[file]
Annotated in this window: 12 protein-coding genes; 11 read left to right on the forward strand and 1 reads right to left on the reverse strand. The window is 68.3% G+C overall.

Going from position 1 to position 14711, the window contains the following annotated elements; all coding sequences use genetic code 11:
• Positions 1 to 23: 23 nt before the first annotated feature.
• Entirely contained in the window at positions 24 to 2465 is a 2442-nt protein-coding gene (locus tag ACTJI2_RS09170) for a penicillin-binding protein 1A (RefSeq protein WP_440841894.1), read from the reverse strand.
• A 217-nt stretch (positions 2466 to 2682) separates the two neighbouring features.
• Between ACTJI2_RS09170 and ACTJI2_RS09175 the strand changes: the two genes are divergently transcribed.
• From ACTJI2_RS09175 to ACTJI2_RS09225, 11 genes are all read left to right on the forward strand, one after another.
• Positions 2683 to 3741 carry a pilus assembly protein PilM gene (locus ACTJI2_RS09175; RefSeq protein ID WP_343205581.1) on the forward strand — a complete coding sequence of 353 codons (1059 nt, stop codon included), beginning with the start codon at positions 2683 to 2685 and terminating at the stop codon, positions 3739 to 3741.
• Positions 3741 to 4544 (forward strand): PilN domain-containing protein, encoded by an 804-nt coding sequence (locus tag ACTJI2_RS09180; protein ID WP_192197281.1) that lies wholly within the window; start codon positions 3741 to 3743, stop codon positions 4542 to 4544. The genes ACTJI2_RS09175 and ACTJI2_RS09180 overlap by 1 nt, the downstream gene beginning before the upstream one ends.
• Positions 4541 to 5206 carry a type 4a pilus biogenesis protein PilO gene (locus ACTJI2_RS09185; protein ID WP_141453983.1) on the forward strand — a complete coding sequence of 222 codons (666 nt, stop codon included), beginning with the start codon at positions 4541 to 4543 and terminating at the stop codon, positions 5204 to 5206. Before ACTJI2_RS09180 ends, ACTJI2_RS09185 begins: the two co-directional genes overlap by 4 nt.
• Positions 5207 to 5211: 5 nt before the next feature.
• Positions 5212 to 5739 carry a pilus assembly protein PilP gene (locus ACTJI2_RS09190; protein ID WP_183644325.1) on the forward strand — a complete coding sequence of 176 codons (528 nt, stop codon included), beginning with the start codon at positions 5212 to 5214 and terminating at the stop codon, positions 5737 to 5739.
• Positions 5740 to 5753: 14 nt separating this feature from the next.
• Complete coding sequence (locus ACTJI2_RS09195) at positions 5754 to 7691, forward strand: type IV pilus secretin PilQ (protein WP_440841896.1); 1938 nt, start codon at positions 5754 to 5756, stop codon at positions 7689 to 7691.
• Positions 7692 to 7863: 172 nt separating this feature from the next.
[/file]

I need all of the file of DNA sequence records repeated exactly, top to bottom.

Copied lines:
Annotated in this window: 12 protein-coding genes; 11 read left to right on the forward strand and 1 reads right to left on the reverse strand. The window is 68.3% G+C overall.

Going from position 1 to position 14711, the window contains the following annotated elements; all coding sequences use genetic code 11:
• Positions 1 to 23: 23 nt before the first annotated feature.
• Entirely contained in the window at positions 24 to 2465 is a 2442-nt protein-coding gene (locus tag ACTJI2_RS09170) for a penicillin-binding protein 1A (RefSeq protein WP_440841894.1), read from the reverse strand.
• A 217-nt stretch (positions 2466 to 2682) separates the two neighbouring features.
• Between ACTJI2_RS09170 and ACTJI2_RS09175 the strand changes: the two genes are divergently transcribed.
• From ACTJI2_RS09175 to ACTJI2_RS09225, 11 genes are all read left to right on the forward strand, one after another.
• Positions 2683 to 3741 carry a pilus assembly protein PilM gene (locus ACTJI2_RS09175; RefSeq protein ID WP_343205581.1) on the forward strand — a complete coding sequence of 353 codons (1059 nt, stop codon included), beginning with the start codon at positions 2683 to 2685 and terminating at the stop codon, positions 3739 to 3741.
• Positions 3741 to 4544 (forward strand): PilN domain-containing protein, encoded by an 804-nt coding sequence (locus tag ACTJI2_RS09180; protein ID WP_192197281.1) that lies wholly within the window; start codon positions 3741 to 3743, stop codon positions 4542 to 4544. The genes ACTJI2_RS09175 and ACTJI2_RS09180 overlap by 1 nt, the downstream gene beginning before the upstream one ends.
• Positions 4541 to 5206 carry a type 4a pilus biogenesis protein PilO gene (locus ACTJI2_RS09185; protein ID WP_141453983.1) on the forward strand — a complete coding sequence of 222 codons (666 nt, stop codon included), beginning with the start codon at positions 4541 to 4543 and terminating at the stop codon, positions 5204 to 5206. Before ACTJI2_RS09180 ends, ACTJI2_RS09185 begins: the two co-directional genes overlap by 4 nt.
• Positions 5207 to 5211: 5 nt before the next feature.
• Positions 5212 to 5739 carry a pilus assembly protein PilP gene (locus ACTJI2_RS09190; protein ID WP_183644325.1) on the forward strand — a complete coding sequence of 176 codons (528 nt, stop codon included), beginning with the start codon at positions 5212 to 5214 and terminating at the stop codon, positions 5737 to 5739.
• Positions 5740 to 5753: 14 nt separating this feature from the next.
• Complete coding sequence (locus ACTJI2_RS09195) at positions 5754 to 7691, forward strand: type IV pilus secretin PilQ (protein WP_440841896.1); 1938 nt, start codon at positions 5754 to 5756, stop codon at positions 7689 to 7691.
• Positions 7692 to 7863: 172 nt separating this feature from the next.